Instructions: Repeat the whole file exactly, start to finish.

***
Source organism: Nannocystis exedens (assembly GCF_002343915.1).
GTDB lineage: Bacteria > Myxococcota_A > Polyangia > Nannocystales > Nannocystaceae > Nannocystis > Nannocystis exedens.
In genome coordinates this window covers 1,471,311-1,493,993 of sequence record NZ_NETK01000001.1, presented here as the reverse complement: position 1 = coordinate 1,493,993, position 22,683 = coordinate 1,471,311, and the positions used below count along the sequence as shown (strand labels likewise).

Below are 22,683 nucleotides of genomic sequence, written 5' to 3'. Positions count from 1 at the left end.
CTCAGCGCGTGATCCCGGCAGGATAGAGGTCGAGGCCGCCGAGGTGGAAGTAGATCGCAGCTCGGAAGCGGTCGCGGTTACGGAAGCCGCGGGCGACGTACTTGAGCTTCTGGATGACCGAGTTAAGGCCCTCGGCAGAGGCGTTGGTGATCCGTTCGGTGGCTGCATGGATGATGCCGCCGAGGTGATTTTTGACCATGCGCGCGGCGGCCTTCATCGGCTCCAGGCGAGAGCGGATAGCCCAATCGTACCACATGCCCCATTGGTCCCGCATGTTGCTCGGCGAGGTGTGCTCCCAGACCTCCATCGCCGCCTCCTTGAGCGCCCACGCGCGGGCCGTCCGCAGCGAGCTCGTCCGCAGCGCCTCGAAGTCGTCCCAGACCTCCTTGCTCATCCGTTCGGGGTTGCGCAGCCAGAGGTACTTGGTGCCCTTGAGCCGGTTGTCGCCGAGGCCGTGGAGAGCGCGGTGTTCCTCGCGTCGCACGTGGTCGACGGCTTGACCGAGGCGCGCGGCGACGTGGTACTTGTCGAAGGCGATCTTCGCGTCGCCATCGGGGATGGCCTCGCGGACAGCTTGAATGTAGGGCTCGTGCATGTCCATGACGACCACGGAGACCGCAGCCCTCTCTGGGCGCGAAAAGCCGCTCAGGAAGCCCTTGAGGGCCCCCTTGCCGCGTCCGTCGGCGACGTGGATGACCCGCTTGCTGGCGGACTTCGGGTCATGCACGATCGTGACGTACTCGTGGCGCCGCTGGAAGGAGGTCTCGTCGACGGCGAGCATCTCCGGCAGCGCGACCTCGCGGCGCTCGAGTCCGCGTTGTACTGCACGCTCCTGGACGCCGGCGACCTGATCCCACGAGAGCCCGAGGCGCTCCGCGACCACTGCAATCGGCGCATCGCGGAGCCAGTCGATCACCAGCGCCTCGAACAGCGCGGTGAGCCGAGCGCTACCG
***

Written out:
Source organism: Nannocystis exedens (assembly GCF_002343915.1).
GTDB lineage: Bacteria > Myxococcota_A > Polyangia > Nannocystales > Nannocystaceae > Nannocystis > Nannocystis exedens.
In genome coordinates this window covers 1,471,311-1,493,993 of sequence record NZ_NETK01000001.1, presented here as the reverse complement: position 1 = coordinate 1,493,993, position 22,683 = coordinate 1,471,311, and the positions used below count along the sequence as shown (strand labels likewise).

Below are 22,683 nucleotides of genomic sequence, written 5' to 3'. Positions count from 1 at the left end.
CTCAGCGCGTGATCCCGGCAGGATAGAGGTCGAGGCCGCCGAGGTGGAAGTAGATCGCAGCTCGGAAGCGGTCGCGGTTACGGAAGCCGCGGGCGACGTACTTGAGCTTCTGGATGACCGAGTTAAGGCCCTCGGCAGAGGCGTTGGTGATCCGTTCGGTGGCTGCATGGATGATGCCGCCGAGGTGATTTTTGACCATGCGCGCGGCGGCCTTCATCGGCTCCAGGCGAGAGCGGATAGCCCAATCGTACCACATGCCCCATTGGTCCCGCATGTTGCTCGGCGAGGTGTGCTCCCAGACCTCCATCGCCGCCTCCTTGAGCGCCCACGCGCGGGCCGTCCGCAGCGAGCTCGTCCGCAGCGCCTCGAAGTCGTCCCAGACCTCCTTGCTCATCCGTTCGGGGTTGCGCAGCCAGAGGTACTTGGTGCCCTTGAGCCGGTTGTCGCCGAGGCCGTGGAGAGCGCGGTGTTCCTCGCGTCGCACGTGGTCGACGGCTTGACCGAGGCGCGCGGCGACGTGGTACTTGTCGAAGGCGATCTTCGCGTCGCCATCGGGGATGGCCTCGCGGACAGCTTGAATGTAGGGCTCGTGCATGTCCATGACGACCACGGAGACCGCAGCCCTCTCTGGGCGCGAAAAGCCGCTCAGGAAGCCCTTGAGGGCCCCCTTGCCGCGTCCGTCGGCGACGTGGATGACCCGCTTGCTGGCGGACTTCGGGTCATGCACGATCGTGACGTACTCGTGGCGCCGCTGGAAGGAGGTCTCGTCGACGGCGAGCATCTCCGGCAGCGCGACCTCGCGGCGCTCGAGTCCGCGTTGTACTGCACGCTCCTGGACGCCGGCGACCTGATCCCACGAGAGCCCGAGGCGCTCCGCGACCACTGCAATCGGCGCATCGCGGAGCCAGTCGATCACCAGCGCCTCGAACAGCGCGGTGAGCCGAGCGCTACCG